Fire Ant Control and Container Gardens

Fire ant!
This is a question submitted to us from one of our readers. Submit yours at info@betterfarm.org.

I'm looking for ideas for a container garden. We have a ton of fire ants all over the place and I don't want them in my garden. I was told you might have some ideas. Thank you!
—Beatrice Okker, Inglis, Fla.

Beatrice,

We have two answers for you. First, we'll address the fire ant problem; and two, we'll give you some great ideas for container gardens.

Fire Ants: Problems
Fire ants can be a horrible nuisance to the home gardener. In locations where fire ants are prevalent, you can run into them everywhere you water or mulch—in some cases, people have reported 3-foot-wide ant dens! Not to mention how awful their bites are...

Solutions
  • Some people have reported success by releasing ladybugs, each of which can consume up to 1,000 aphids a day
  • Pouring boiling water on a nest can kill the larvae and ants, but this will have to be done repeatedly to ensure new nests aren't formed. 
  • Foraging chickens will sometimes dig up and eat fire ants, and armadillos will dig out nests, but of course both these kinds of critters can also wipe out your plants—depending on what you're growing.  
  • It's rumored that turmeric repels ants. You can try sprinkling the golden spice in areas you don't want ants—or go ahead and grow your own turmeric strategically in areas you don't want the ants (this is certainly feasible in Florida!). 
  • The best "poison free" way to get rid of ants, some say, is to use instant grits. Just sprinkle them on any mounds or trails you find and usually by the next day, they are gone. Grits expand when they get wet, so when the ants eat them...well they pretty much explode. Make sure that you put the grits down when they are dry and will stay dry, otherwise you are just feeding them.
  • Mix 1 T. of yeast and 2 T. of sugar to a pint of water and set the mixture out for the fire ants. The grits and corn meal will swell when eaten and can kill them. The yeast is carried back to the nest because it is mixed with the sugar; and the yeast is supposed to spread throughout the nest to kill out the rest of the ants.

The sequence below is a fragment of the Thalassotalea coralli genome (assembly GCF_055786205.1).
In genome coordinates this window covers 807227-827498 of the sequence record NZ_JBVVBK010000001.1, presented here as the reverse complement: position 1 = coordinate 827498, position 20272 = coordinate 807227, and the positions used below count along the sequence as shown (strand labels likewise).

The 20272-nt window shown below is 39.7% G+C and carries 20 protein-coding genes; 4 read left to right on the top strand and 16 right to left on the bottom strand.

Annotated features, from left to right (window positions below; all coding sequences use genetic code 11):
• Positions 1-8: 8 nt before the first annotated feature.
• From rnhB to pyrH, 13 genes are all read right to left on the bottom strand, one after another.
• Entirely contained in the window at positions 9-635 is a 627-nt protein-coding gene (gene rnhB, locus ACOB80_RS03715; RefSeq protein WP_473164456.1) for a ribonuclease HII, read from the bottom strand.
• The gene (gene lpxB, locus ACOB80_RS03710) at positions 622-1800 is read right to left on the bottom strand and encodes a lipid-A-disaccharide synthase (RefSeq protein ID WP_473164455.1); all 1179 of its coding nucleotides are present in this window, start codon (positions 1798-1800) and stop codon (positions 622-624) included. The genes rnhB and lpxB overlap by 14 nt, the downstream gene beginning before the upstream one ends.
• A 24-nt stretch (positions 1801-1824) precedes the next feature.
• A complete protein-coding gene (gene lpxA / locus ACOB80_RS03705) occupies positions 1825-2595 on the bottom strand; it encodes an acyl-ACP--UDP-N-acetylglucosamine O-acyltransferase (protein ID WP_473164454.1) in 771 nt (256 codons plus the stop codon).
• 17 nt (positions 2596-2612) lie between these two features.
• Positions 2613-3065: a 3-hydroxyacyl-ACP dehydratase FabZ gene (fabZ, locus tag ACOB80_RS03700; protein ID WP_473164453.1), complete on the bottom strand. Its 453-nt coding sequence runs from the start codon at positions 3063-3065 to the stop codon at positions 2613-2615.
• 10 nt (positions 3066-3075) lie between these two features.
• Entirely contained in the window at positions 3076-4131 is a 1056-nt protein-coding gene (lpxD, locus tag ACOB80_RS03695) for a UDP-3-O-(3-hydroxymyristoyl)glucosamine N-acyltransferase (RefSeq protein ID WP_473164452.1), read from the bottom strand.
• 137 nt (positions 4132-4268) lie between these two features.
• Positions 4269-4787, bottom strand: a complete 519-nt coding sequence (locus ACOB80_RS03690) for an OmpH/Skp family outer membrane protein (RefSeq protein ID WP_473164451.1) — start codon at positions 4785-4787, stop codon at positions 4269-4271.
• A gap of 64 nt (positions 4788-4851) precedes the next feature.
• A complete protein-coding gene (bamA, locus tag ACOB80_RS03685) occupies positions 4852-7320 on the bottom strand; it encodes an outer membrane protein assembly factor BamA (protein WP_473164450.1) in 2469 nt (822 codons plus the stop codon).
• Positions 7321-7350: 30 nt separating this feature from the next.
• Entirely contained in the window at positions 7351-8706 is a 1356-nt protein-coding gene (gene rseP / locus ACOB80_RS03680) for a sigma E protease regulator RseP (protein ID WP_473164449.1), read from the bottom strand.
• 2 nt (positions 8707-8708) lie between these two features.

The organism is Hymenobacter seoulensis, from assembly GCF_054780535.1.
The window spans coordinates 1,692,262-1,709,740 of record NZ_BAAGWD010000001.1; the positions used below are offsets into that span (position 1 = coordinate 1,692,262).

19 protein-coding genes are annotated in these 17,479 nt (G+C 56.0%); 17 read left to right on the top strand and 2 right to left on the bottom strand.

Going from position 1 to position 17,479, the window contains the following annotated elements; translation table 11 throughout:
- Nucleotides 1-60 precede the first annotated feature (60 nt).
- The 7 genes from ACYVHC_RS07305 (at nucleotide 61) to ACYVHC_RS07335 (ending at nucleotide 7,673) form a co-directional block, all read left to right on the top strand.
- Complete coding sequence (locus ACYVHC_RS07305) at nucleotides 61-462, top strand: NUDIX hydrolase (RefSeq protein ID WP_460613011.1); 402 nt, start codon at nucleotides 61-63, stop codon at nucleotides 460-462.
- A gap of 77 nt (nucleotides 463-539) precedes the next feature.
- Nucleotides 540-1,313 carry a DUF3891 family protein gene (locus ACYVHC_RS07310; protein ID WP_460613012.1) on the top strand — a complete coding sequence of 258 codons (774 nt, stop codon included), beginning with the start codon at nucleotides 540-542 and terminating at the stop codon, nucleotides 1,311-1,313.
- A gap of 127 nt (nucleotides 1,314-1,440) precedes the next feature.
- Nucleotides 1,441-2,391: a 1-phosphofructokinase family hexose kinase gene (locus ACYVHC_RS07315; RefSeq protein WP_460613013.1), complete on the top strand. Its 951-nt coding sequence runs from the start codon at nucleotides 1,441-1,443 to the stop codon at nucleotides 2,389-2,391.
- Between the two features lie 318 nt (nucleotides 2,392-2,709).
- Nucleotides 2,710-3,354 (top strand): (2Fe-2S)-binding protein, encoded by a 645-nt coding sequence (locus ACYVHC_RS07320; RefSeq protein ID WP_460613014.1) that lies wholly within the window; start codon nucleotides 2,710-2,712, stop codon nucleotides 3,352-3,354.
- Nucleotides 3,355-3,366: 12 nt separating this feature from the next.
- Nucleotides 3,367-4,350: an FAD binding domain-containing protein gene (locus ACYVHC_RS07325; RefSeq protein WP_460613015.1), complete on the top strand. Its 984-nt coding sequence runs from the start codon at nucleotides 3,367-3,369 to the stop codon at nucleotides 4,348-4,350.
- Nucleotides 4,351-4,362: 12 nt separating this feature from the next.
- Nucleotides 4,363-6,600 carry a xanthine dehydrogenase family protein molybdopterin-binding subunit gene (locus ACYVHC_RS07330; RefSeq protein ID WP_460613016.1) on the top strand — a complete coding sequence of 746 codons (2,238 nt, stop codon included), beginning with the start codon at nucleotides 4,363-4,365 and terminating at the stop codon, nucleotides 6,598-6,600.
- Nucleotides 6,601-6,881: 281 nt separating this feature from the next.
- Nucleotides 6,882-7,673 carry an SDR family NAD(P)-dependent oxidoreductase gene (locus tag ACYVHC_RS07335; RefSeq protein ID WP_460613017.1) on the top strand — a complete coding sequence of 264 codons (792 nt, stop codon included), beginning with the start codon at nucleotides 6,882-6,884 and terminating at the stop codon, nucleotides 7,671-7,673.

• Apply beneficial nematodes. These are living organisms and must be used before the expiration date and/or before they die in the package. They will also control other insect pests in the soil. 
  • Apply dry molasses at 20 lbs. per 1000 sq. ft.
  • Pour orange oil (available at most home-improvement stores) directly on the nests.
  • Diatomaceous earth will kill fire ants and keep them away. You can get it at the feed store. it is completely safe (all it is is very very small seashells: calcium). The sharp edges get between segmented insects' body joints and they "bleed" to death. Works on all bugs that are jointed.
  • Guinea hens will eat fire ants (also other insects and ticks) while doing much less damage to vegetable plants than chickens (guineas just pick at insects and don't scratch up the ground like chickens do). And unlike chickens, guineas will leave most fruit alone. 
Container Gardens




Click here to see a gallery of beautiful container gardens. 

Container gardens can truly involve any container; whether you construct a raised bed or upcycle tires or even shoes. For larger container gardens, we recommend utilizing a Hugelkultur setup; for all containers, we strongly suggest mulch or lasagna gardening.

The key in drier climates (and even in the North Country come July and August) is irrigation. On the hottest days, certain plants will need to be watered up to twice daily. You can avoid having to do all this legwork by constructing an irrigation system for your plants:
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Nicole Caldwell

Nicole Caldwell is a self-taught environmentalist, green-living savant and sustainability educator with more than a decade of professional writing experience. She is also the co-founder of Better Farm and president of betterArts. Nicole’s work has been featured in Mother Earth News, Reader’s Digest, Time Out New York, and many other publications. Her first book, Better: The Everyday Art of Sustainable Living, is due out this July through New Society Publishers.